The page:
Supreme Court Neglects an Opportunity to Protect Children

This contribution was written by guest author Joe Dryden.  Mr. Dryden is an Assistant Professor of Education and Law at Texas Wesleyan University in Fort Worth, Texas.  Mr. Dryden’s research interest include student First Amendment issues , the collateral impact of educational policy, dilemmas in educational leadership and effective classroom instruction.

Despite the widespread calls for guidance, the Supreme Court recently denied certiorari in three cases dealing with the balance between off-campus student expression and the compelling interest of the state to protect the learning environment and those within it from cyber bullying and cyber harassment.1 There is a desperate need for a uniform standard that can be consistently applied to reduce variability in intervention efforts, and litigation outcomes. The vacuum of guidance leaves a legal landscape marked by the misapplication of Tinker’s substantial disruption test, a test developed over 40 years ago when no one could have foreseen the Internet or the proliferation of electronic communication devices.2

The least troubling byproduct created by this misapplication is contradictory federal court decisions.3 Far worse is the damage generated when school administrators are forced to operate in a legal quagmire where intervention may violate a student’s constitutional rights resulting in expensive and protracted litigation, while inaction leaves victims with inadequate avenues of recourse.4 Inconsistent outcomes fail to provide adequate notice to students regarding the limits of protected off-campus expression.5 School administrators are unsure of the limits on their authority culminating in polarized reactions. In some cases, school officials over react and implement disproportionate consequences for protected off-campus student expression.6 In others, they elect not to intervene which can lead to tragic outcomes.7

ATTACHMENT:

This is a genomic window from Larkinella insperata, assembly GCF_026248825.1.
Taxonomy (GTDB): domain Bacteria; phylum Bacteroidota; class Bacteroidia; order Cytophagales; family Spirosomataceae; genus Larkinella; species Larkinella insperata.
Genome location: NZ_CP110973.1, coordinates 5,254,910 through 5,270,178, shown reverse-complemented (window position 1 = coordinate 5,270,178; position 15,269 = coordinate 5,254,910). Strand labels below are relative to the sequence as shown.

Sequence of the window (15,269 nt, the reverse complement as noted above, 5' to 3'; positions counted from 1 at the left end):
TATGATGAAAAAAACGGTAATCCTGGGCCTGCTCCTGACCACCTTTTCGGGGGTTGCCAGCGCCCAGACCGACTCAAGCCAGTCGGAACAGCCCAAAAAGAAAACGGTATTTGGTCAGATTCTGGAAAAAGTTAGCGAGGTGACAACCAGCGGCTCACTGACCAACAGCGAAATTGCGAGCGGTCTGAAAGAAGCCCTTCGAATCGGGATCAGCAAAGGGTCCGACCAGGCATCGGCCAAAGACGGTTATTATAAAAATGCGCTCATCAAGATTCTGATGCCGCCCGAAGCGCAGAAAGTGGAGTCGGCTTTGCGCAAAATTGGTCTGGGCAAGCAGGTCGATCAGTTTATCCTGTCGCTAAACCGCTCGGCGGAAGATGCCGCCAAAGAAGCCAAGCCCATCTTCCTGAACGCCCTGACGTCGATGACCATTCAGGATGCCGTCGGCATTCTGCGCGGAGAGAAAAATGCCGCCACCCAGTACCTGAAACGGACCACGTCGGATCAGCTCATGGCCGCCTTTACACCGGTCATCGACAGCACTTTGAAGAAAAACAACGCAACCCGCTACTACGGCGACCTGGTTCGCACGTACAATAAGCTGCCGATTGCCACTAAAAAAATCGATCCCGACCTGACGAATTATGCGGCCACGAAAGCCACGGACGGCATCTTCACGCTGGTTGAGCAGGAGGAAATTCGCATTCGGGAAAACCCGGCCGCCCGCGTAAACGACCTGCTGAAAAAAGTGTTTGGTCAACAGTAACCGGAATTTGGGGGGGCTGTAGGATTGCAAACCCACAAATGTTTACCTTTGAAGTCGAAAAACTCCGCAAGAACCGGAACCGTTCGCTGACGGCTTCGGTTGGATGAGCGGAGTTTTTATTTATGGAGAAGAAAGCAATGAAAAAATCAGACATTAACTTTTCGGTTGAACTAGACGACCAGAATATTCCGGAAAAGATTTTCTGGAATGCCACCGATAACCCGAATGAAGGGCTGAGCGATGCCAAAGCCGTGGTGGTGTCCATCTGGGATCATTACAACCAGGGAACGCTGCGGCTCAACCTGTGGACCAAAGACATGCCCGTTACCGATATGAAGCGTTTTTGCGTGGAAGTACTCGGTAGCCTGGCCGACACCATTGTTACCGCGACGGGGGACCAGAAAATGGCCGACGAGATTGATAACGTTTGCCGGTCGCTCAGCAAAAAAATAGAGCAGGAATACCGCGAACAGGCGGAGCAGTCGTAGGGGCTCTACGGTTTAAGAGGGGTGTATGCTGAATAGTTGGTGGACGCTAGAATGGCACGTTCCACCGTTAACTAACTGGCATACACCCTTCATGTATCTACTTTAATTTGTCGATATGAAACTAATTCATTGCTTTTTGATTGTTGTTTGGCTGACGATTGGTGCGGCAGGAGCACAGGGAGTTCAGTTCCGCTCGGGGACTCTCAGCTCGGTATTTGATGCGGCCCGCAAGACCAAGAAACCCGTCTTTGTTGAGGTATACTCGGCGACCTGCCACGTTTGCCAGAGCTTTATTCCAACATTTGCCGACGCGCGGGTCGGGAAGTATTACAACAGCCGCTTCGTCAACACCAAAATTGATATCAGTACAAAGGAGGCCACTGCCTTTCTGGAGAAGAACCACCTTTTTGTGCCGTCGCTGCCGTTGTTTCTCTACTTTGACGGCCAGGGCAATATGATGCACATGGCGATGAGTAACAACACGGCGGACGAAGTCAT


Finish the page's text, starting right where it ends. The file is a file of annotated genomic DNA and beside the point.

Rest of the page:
Judges are forced to manufacture illogical arguments and apply unsubstantiated assumptions to arrive at conclusions that lack judicial wisdom. The Third Circuit applied the following incoherent and incongruous explanations in ruling against school officials in J.S. v. Blue Mountain and Layshock v. Hermitage.

  • If school officials cannot catch every student involved in the publication of off-campus websites that create a substantial disruption of school operations, they cannot punish those they do.8
  • Using school computers to access a website created off campus to show classmates does not constitute on-campus expression.9
  • A student, who has a propensity for lying, can avoid all responsibility for posting malicious and defamatory lies accusing a school official of crimes of moral turpitude simply by claiming he was only joking.10
  • If the student can show that an immediate supervisor didn’t believe the contents of a malicious and defamatory fake profile, then it is safe to assume  no one believed the content to be true.11
  • If school officials use filtering software to prevent student access to inappropriate websites then no child will be able to view a malicious and defamatory fake profile of a classmate or school employee.12
  • It is the reaction of school officials that is the proximate cause of disruptions associated with off-campus student expression.13